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Gary schools in distress

Peggy Hinckley, the state-appointed emergency manager for the Gary Community School Corp., speaks last year to the Indiana Distressed Unit Appeals Board.

Dan Carden, The Times

The Gary Community School Corp. Board of Trustees is responsible, in large part, for the financial and educational ruins that are the Steel City's public school system.

Though many factors have led to the state of emergency in which the district has long found itself, neglect and other shortcomings by its leadership can't be ignored.

It's why we support a bill pending in the Indiana General Assembly that would further diminish the Gary school board's role, which already has been placed second to a state-appointed emergency manager.

In practice, this diminished role already has begun. House Bill 1315, authored by Indiana House Rep. Tim Brown, R-Crawfordsville, would alter state law to reflect the school board's role as merely an advisory board, rather than the district's governing body.

The bill also would strip salaries of board members and limit the board to no more than four public meetings a year. Eliminating pay for a board not fulfilling any measurable goals or duties is appropriate.

Since late summer, the real leader of Gary schools has been Emergency Manager Peggy Hinckley.

She's the Gary native appointed by the Indiana Distressed Unit Appeals Board to take on the monumental task of turning around an utterly failing school district.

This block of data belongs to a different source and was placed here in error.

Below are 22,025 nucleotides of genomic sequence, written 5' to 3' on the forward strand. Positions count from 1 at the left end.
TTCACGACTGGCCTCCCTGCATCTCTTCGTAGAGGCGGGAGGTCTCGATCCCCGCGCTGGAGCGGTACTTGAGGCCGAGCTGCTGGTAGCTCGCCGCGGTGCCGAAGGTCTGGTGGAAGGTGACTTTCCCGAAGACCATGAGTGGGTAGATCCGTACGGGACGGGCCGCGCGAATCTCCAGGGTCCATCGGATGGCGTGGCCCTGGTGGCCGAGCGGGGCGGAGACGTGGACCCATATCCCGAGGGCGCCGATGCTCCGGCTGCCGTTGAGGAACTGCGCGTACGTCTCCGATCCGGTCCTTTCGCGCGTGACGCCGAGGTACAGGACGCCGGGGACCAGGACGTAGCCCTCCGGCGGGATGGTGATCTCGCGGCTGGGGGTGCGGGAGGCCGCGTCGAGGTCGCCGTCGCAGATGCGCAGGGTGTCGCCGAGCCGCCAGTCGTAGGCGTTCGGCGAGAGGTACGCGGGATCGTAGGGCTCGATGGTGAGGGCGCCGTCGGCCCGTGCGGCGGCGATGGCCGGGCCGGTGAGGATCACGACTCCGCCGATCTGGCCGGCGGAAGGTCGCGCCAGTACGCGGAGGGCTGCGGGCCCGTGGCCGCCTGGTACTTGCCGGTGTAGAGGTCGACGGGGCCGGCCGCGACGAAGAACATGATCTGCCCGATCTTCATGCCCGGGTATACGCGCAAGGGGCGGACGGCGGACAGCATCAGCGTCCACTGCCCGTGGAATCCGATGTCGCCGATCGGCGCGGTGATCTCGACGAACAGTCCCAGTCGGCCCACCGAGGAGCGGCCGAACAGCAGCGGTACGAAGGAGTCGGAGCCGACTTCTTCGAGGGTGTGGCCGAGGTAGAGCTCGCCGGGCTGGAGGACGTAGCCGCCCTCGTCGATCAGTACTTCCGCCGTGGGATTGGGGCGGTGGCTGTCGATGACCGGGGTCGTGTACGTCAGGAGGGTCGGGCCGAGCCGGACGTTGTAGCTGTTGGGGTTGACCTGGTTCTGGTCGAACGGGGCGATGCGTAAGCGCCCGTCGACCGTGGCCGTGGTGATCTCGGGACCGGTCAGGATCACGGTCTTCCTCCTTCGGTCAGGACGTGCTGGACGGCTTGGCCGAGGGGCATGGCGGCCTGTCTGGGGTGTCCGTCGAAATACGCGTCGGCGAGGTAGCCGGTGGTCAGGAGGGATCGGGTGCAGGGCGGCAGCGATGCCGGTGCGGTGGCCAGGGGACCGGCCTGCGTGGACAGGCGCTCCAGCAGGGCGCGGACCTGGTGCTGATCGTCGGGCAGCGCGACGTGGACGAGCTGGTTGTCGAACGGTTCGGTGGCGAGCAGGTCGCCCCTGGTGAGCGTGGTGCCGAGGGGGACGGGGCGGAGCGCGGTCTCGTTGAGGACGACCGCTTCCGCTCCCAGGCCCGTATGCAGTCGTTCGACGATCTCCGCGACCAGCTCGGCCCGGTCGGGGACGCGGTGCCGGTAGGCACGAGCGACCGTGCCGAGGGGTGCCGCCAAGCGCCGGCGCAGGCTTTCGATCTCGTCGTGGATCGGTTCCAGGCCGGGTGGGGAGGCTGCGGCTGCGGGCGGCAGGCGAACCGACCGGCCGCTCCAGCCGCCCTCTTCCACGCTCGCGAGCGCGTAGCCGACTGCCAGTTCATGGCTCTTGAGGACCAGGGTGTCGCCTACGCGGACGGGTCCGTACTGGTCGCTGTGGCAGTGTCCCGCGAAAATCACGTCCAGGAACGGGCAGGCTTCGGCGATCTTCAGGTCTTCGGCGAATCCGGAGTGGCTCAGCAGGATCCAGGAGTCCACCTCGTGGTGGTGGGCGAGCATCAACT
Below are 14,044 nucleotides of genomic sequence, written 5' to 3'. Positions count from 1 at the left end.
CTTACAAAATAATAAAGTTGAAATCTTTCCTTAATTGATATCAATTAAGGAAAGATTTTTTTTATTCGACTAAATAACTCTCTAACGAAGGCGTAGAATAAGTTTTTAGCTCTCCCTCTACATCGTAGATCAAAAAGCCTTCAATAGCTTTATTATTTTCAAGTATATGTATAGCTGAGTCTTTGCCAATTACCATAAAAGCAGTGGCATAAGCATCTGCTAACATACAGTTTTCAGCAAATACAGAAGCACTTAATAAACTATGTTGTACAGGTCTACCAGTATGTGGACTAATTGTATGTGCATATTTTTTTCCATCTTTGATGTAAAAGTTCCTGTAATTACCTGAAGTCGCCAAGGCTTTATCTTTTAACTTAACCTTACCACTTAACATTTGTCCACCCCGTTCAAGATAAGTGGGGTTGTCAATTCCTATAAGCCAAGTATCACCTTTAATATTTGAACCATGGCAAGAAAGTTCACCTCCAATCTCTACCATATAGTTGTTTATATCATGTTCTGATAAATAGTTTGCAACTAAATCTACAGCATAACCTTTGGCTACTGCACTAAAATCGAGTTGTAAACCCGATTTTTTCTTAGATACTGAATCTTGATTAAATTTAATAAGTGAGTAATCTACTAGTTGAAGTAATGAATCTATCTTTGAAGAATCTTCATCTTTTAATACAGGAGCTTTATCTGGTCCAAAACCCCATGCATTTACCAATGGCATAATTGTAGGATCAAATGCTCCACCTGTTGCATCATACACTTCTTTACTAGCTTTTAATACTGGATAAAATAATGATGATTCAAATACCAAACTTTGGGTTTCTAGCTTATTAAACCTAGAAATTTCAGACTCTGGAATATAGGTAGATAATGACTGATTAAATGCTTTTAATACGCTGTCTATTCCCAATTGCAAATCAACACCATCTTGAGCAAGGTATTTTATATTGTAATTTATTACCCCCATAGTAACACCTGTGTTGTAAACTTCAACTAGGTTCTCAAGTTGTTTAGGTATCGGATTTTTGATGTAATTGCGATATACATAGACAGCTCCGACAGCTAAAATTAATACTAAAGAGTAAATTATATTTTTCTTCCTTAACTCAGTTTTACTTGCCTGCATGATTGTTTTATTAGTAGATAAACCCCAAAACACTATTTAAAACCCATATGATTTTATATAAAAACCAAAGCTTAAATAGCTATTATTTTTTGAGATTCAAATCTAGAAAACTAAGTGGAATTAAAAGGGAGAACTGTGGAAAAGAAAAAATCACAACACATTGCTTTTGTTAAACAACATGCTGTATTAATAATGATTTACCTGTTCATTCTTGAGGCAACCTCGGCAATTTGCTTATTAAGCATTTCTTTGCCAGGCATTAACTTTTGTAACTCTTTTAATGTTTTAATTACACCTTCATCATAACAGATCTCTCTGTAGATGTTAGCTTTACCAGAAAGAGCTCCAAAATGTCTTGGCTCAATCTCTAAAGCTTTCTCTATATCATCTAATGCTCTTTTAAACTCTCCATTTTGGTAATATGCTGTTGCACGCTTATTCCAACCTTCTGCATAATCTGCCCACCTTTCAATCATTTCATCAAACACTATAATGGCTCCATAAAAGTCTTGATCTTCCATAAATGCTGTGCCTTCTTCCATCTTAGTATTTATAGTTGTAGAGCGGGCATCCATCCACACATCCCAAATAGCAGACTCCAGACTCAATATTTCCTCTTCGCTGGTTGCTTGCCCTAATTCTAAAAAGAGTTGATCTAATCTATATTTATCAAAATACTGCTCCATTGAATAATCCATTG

A staggering $100 million debt burden, a plethora of shuttered and abandoned buildings that have become magnets for gang activity and some of the worst possible crimes and an educational system failing some of the state's neediest and most vulnerable children led to this decision.

The problems have been generational, and any ongoing catastrophe must be met with stark and drastic change if it’s to be corrected.

The jury is still out on whether this is even possible in a school district as troubled as Gary’s.

But it's clear the Gary school board would never be a meaningful part of the solution. Now it's appropriate for state lawmakers to essentially write the board out of the equation — and out of the way of an emergency manager who needs as clear a path as possible for success.


Members of The Times Editorial Board are Publisher Christopher T. White, Local News Editor Marc Chase, Lake County Editor Crista Zivanovic, Porter/LaPorte County Editor Doug Ross and Deputy Local Editor Erin Orr.